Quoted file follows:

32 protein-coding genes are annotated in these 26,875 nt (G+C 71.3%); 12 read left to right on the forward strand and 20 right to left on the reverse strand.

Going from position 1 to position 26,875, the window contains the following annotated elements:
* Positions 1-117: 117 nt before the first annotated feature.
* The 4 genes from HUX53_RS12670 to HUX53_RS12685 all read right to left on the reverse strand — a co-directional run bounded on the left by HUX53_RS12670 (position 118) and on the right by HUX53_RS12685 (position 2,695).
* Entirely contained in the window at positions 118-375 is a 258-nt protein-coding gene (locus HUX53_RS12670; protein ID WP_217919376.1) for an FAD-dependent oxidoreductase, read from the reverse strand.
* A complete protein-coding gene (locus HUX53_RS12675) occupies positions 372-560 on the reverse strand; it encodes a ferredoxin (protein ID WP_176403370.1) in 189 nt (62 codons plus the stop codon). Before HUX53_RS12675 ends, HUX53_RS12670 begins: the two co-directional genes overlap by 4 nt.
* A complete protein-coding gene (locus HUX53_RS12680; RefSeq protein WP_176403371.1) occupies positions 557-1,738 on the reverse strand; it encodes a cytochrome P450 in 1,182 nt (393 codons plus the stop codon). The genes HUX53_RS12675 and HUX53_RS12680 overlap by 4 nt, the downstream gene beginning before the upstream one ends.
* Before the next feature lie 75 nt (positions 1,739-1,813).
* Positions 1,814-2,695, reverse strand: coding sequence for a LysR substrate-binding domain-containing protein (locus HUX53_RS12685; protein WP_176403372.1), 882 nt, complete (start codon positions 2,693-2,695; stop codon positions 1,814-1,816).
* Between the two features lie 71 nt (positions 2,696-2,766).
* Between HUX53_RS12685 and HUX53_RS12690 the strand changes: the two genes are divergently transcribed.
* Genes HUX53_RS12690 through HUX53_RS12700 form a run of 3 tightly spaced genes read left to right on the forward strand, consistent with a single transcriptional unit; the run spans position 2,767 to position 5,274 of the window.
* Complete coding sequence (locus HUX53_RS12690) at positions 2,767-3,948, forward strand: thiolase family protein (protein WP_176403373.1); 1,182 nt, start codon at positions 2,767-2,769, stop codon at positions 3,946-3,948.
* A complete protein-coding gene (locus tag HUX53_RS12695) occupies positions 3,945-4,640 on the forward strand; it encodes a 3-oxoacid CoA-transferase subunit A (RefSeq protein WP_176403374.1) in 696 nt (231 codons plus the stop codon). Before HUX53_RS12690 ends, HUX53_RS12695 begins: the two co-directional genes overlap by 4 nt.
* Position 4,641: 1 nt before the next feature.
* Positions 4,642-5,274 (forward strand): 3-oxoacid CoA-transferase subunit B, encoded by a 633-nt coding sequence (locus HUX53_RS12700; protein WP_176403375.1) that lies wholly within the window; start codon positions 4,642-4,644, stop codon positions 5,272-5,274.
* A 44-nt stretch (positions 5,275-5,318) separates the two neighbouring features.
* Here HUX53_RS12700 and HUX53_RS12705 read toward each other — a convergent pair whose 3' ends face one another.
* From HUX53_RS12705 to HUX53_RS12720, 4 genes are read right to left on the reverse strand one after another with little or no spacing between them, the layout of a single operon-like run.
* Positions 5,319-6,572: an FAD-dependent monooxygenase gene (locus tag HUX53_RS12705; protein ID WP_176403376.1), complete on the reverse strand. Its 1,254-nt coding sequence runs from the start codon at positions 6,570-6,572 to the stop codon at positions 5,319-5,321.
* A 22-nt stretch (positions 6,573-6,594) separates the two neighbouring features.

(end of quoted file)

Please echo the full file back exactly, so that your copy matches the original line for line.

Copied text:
32 protein-coding genes are annotated in these 26,875 nt (G+C 71.3%); 12 read left to right on the forward strand and 20 right to left on the reverse strand.

Going from position 1 to position 26,875, the window contains the following annotated elements:
* Positions 1-117: 117 nt before the first annotated feature.
* The 4 genes from HUX53_RS12670 to HUX53_RS12685 all read right to left on the reverse strand — a co-directional run bounded on the left by HUX53_RS12670 (position 118) and on the right by HUX53_RS12685 (position 2,695).
* Entirely contained in the window at positions 118-375 is a 258-nt protein-coding gene (locus HUX53_RS12670; protein ID WP_217919376.1) for an FAD-dependent oxidoreductase, read from the reverse strand.
* A complete protein-coding gene (locus HUX53_RS12675) occupies positions 372-560 on the reverse strand; it encodes a ferredoxin (protein ID WP_176403370.1) in 189 nt (62 codons plus the stop codon). Before HUX53_RS12675 ends, HUX53_RS12670 begins: the two co-directional genes overlap by 4 nt.
* A complete protein-coding gene (locus HUX53_RS12680; RefSeq protein WP_176403371.1) occupies positions 557-1,738 on the reverse strand; it encodes a cytochrome P450 in 1,182 nt (393 codons plus the stop codon). The genes HUX53_RS12675 and HUX53_RS12680 overlap by 4 nt, the downstream gene beginning before the upstream one ends.
* Before the next feature lie 75 nt (positions 1,739-1,813).
* Positions 1,814-2,695, reverse strand: coding sequence for a LysR substrate-binding domain-containing protein (locus HUX53_RS12685; protein WP_176403372.1), 882 nt, complete (start codon positions 2,693-2,695; stop codon positions 1,814-1,816).
* Between the two features lie 71 nt (positions 2,696-2,766).
* Between HUX53_RS12685 and HUX53_RS12690 the strand changes: the two genes are divergently transcribed.
* Genes HUX53_RS12690 through HUX53_RS12700 form a run of 3 tightly spaced genes read left to right on the forward strand, consistent with a single transcriptional unit; the run spans position 2,767 to position 5,274 of the window.
* Complete coding sequence (locus HUX53_RS12690) at positions 2,767-3,948, forward strand: thiolase family protein (protein WP_176403373.1); 1,182 nt, start codon at positions 2,767-2,769, stop codon at positions 3,946-3,948.
* A complete protein-coding gene (locus tag HUX53_RS12695) occupies positions 3,945-4,640 on the forward strand; it encodes a 3-oxoacid CoA-transferase subunit A (RefSeq protein WP_176403374.1) in 696 nt (231 codons plus the stop codon). Before HUX53_RS12690 ends, HUX53_RS12695 begins: the two co-directional genes overlap by 4 nt.
* Position 4,641: 1 nt before the next feature.
* Positions 4,642-5,274 (forward strand): 3-oxoacid CoA-transferase subunit B, encoded by a 633-nt coding sequence (locus HUX53_RS12700; protein WP_176403375.1) that lies wholly within the window; start codon positions 4,642-4,644, stop codon positions 5,272-5,274.
* A 44-nt stretch (positions 5,275-5,318) separates the two neighbouring features.
* Here HUX53_RS12700 and HUX53_RS12705 read toward each other — a convergent pair whose 3' ends face one another.
* From HUX53_RS12705 to HUX53_RS12720, 4 genes are read right to left on the reverse strand one after another with little or no spacing between them, the layout of a single operon-like run.
* Positions 5,319-6,572: an FAD-dependent monooxygenase gene (locus tag HUX53_RS12705; protein ID WP_176403376.1), complete on the reverse strand. Its 1,254-nt coding sequence runs from the start codon at positions 6,570-6,572 to the stop codon at positions 5,319-5,321.
* A 22-nt stretch (positions 6,573-6,594) separates the two neighbouring features.